Through our nonprofit legal expertise, we help to improve the best practices and expand the capacities of such organizations so they can better fulfill their missions.
We advise our nonprofit clients on numerous issues including:
Our nonprofit law attorneys are leaders in the areas of preventative law, legal audits, and diagnostic tools for nonprofit and tax-exempt organizations. Our “Legal Audit Questionnaire” and other preventative legal services have helped numerous CEO’s and board management teams diagnose and reduce legal risks in all areas of their operation and organization.
Including trusts, wills, irrevocable trusts, charitable giving, family wealth transfer planning involving estate tax avoidance, asset-protection planning, and family business succession planning and transfers; sophisticated charitable giving (CRT’s and other techniques); conservatorships for the elderly who cannot handle their own affairs; elder law and MediCal counseling.
Specializes in representing individuals in Chapter 7 liquidation, including pre-petition planning to preserve assets in legal and ethical ways permitted by the Bankruptcy Code, as well as Chapter 13 wage earner plan bankruptcy filings.
Also specializes in corporate insolvency, commercial litigation, bankruptcy-related asset acquisitions or sales, business reorganizations in bankruptcy (small to mid-size companies), representing debtors, creditors, landlords or potential acquirers of assets in bankruptcy proceedings.
Mr. Nash represents creditors in collection matters in Chapter 7 and Chapter 11 cases; and represents companies in Chapter 7 liquidation or Chapter 11 reorganization matters. Mr. Nash also assists companies in Chapter 11 proceedings to reorganize (restructure debt facilities with existing creditors, or negotiating for and obtaining new financing (equity investments) or credit facilities), and/or with the sale of assets to third parties free and clear of liens and encumbrances.
Important Mortgage Debt Forgiveness Information for California Residents. California does not conform to the recently enacted federal Mortgage Forgiveness Debt Relief Act of 2007 that allows taxpayers to exclude the discharge of qualified principal residence indebtedness from income. For federal purposes, this applies to discharges occurring on or after January 1, 2007 and before January 1, 2010. There is pending California legislation, Assembly Bill 1918, as introduced, which would provide full conformity to Section 2 of the Mortgage Forgiveness Debt Relief Act of 2007 and Senate Bill 1055, as introduced, which would provide modified conformity to Section 2 of the Mortgage Forgiveness Debt Relief Act of 2007.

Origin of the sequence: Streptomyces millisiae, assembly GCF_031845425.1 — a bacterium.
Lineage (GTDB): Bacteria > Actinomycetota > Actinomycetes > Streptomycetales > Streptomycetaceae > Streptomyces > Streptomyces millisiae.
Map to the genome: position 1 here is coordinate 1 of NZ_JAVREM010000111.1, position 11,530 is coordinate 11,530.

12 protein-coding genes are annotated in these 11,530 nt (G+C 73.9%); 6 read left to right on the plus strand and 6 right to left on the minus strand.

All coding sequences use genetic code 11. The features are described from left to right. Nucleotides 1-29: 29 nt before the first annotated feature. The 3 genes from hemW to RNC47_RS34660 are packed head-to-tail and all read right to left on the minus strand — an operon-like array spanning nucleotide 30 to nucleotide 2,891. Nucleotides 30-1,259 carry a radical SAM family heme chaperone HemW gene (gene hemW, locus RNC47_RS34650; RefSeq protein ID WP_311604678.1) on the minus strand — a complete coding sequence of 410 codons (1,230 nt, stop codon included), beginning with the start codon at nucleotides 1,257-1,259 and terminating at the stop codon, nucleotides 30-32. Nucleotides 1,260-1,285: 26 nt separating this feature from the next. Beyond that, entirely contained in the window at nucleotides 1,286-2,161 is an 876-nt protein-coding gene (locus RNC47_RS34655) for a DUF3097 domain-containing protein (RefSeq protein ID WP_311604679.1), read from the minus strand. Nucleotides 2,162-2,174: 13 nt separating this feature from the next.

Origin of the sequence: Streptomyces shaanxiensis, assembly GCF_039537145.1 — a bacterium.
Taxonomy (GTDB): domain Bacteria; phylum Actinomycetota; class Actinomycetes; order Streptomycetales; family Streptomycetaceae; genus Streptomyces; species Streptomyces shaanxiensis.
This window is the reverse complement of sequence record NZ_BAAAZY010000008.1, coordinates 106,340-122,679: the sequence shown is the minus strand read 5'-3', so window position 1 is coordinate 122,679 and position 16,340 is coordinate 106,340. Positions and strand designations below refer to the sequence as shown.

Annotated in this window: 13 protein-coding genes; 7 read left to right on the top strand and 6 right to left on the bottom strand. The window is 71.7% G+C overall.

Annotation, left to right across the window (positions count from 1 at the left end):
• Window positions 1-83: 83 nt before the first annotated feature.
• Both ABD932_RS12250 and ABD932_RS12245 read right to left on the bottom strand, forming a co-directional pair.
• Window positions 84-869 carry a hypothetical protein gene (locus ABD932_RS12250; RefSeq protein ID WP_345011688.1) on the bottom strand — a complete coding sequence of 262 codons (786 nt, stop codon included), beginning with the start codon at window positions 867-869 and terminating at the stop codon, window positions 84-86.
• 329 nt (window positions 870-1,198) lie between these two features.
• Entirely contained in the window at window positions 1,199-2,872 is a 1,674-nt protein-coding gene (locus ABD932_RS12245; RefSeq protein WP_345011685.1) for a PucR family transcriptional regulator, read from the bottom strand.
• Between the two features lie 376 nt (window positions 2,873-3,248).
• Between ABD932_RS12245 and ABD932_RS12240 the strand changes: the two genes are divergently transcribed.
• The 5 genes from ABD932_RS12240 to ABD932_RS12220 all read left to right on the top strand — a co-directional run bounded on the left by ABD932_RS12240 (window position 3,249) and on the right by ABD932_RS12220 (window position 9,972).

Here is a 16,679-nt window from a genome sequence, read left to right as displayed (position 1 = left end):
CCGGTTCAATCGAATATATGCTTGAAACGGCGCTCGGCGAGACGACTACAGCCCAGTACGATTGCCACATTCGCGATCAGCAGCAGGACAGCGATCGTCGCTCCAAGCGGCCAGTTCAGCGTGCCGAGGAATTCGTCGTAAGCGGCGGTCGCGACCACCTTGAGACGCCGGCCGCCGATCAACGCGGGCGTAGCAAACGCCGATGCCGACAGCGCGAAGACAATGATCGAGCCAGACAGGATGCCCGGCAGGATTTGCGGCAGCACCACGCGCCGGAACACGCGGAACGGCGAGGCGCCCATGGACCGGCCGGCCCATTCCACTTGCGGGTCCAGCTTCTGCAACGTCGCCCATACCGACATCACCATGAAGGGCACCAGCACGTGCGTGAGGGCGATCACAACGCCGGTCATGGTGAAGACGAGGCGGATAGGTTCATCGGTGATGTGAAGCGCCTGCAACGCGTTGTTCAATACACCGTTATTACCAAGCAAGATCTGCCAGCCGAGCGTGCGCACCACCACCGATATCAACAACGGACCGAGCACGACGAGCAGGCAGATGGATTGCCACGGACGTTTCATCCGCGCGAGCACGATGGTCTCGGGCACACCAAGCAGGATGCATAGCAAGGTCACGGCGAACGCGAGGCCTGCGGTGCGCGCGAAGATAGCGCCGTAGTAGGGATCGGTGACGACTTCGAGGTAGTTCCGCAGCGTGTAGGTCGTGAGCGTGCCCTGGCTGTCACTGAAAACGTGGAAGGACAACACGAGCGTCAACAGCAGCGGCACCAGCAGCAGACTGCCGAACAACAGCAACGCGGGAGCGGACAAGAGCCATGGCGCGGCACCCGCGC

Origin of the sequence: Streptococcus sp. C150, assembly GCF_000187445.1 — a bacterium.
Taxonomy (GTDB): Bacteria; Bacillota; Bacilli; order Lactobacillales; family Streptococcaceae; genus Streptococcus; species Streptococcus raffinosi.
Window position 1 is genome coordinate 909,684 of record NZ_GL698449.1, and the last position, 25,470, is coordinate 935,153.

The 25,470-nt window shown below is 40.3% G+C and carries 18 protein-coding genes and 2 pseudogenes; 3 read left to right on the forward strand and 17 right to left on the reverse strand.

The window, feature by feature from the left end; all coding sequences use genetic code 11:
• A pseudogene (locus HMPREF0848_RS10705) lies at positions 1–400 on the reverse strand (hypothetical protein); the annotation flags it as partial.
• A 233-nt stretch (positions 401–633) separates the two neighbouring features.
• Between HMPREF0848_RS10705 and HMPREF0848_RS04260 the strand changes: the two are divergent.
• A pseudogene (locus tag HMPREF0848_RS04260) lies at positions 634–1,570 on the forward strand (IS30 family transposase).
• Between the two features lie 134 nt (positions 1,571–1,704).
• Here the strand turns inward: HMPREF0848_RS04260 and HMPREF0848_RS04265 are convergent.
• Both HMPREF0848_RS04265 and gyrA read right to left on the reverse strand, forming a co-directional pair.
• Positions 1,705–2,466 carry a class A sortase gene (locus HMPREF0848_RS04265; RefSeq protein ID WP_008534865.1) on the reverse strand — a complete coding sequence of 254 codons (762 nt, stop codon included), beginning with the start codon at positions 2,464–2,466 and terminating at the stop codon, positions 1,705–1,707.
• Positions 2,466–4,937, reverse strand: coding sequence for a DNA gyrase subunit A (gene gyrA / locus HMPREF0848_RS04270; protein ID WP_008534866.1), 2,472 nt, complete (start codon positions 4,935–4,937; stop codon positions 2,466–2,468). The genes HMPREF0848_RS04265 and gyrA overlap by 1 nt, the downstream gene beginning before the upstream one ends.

Taxpayers affected by mortgage debt forgiveness may want to monitor the status of AB 1918 and SB1055 and delay filing if possible until after a decision is made on either of these bills. To monitor the progress of either bill go to leginfo.ca.gov/bilinfo/. To review Franchise Tax Board’s analysis of SB 1055 go to ftb.ca.gov/law/legis/07_08bills/SB1055_010708.pdf. An analysis of AB 1918 is not available at this time. We will provide a link to this bill when it is available.
Under current law, any amount excluded under the federal legislation will need to be included in California taxable income and reported as an adjustment on Schedule CA (540 or 540NR) line 21f, column C.
If a bill is enacted that applies for 2007, affected taxpayers that have already filed and included discharge of principal residence indebtedness as income for California purposes will need to file an amended return and use Schedule CA (540 or 540NR) line 21f, column B to make adjustments to appropriately exclude all or a portion of it.
We will provide further information on this website regarding any amended or enacted California legislation affecting the treatment of mortgage debt forgiveness.